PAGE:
SO I guess the question is for you…can you live with some fried Chicken and Tenderloins in order to keep racing in business or will you pine away until more people buy in to the “Purer” aspects of the sport…the engine's sound, entry and momentum through the curves or the racecraft of a successful “non competition enhanced” pass. 
For me I know there is a limit for me, it involves competition yellows, tandem drafts and animated ducks and rodents.  Randy’s not there yet, but I am sure Eddie may tell him how to get there…

3 comments:

  1. Outstanding analogy, and absolutely spot on! I will freely admit to being one of the "purists" who thought that the mayhem was a step too far. However, its hard to argue with ratings and they do, after all, pay the bills. You're right to point out that ALMS, which used to have the best racing in the US in my not-so-humble opinion, is pretty much a non-entity now. Sucks. To borrow from your analogy, though, there's a reason why McDonald's and Burger Kings are on every street corner and not nice sophisticated bistros.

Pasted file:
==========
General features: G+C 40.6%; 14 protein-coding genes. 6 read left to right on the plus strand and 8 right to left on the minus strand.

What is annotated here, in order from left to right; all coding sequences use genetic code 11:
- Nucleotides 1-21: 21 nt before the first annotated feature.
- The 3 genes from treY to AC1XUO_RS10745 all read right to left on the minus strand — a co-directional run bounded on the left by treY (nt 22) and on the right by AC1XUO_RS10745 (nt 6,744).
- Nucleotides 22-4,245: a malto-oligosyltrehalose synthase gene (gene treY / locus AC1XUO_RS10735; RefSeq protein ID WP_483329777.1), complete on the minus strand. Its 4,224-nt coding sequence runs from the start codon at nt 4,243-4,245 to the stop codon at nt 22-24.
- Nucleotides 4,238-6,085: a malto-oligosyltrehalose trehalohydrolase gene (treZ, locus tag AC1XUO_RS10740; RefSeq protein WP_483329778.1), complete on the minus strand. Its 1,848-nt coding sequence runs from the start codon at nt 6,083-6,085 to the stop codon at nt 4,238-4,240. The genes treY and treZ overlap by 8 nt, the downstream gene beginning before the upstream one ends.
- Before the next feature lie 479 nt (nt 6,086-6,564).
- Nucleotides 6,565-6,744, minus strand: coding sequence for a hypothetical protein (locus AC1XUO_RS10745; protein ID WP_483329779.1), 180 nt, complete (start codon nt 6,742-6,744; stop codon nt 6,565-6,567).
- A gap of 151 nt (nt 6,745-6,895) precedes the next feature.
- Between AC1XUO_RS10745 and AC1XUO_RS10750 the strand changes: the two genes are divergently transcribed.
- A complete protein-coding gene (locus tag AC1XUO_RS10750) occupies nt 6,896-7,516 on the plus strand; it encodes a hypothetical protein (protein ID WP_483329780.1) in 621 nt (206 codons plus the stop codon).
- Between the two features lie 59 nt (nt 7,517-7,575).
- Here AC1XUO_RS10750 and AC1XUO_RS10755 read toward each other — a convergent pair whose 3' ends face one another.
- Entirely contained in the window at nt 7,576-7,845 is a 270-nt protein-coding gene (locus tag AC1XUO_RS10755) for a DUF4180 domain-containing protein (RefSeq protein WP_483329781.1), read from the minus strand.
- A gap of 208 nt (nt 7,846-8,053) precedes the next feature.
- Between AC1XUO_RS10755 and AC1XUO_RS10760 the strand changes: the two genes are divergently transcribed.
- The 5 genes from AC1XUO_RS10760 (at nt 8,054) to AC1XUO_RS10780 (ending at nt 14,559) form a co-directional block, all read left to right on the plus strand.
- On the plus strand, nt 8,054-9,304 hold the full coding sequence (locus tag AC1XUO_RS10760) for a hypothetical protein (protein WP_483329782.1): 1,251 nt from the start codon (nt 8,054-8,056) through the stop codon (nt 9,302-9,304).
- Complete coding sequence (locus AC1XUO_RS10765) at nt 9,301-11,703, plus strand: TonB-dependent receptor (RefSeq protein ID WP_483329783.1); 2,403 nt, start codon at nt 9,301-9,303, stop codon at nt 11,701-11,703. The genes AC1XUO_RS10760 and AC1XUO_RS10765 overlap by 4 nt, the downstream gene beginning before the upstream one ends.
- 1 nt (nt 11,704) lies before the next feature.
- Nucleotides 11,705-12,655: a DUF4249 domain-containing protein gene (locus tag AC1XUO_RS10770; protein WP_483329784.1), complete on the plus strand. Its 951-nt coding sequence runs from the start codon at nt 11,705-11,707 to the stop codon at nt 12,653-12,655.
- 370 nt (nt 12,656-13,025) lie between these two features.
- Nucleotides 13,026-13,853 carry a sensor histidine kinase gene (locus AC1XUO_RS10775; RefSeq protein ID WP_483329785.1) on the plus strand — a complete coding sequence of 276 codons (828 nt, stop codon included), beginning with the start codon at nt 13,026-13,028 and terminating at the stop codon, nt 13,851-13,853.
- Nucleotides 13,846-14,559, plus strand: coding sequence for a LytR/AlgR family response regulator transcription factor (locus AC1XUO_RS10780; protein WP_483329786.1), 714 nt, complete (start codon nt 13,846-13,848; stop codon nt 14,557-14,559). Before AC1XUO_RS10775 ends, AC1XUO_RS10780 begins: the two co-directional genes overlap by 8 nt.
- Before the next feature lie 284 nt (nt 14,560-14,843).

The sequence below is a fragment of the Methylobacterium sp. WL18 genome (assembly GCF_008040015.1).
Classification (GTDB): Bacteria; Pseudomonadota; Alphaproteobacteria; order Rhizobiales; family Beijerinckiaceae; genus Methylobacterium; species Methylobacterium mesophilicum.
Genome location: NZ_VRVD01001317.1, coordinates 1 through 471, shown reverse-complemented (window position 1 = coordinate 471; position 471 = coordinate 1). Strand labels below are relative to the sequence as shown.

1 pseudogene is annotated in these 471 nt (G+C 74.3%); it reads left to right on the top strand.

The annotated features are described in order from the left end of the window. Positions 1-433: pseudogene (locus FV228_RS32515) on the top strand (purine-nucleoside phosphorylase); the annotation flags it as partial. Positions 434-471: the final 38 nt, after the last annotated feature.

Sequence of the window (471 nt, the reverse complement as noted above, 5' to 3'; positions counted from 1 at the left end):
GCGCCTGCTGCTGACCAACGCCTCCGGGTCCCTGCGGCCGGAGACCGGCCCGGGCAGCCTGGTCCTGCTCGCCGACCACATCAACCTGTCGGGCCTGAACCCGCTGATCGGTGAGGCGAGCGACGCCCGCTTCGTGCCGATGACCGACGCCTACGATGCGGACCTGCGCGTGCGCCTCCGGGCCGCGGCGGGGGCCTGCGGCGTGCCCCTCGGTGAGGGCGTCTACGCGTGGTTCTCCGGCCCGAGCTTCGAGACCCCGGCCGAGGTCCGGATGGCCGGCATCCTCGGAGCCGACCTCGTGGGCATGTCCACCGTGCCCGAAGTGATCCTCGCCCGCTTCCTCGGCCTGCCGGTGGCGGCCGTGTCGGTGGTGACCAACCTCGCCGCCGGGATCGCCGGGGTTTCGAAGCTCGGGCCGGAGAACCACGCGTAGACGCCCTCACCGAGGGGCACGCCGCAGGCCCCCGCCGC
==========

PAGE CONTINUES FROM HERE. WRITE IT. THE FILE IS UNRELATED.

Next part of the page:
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  2. Tough to argue with ratings, that's for sure! I wasn't happy with the lack of penalties and the confusion, but I think most everyone (most!) calmed down the day after.

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  3. Great take, JP (trying in vain to catch up on Google Reader today). The only thing I wasn't a fan of at Toronto was the swallowing of the whistle by Race Control. The wrecks and stuff? That happens, every year, in just about every series. It's a part of racing. If the once or twice per year that we tune into an IndyCar race and a hockey fight breaks out brings in better ratings for the balance of the season, I'm for it.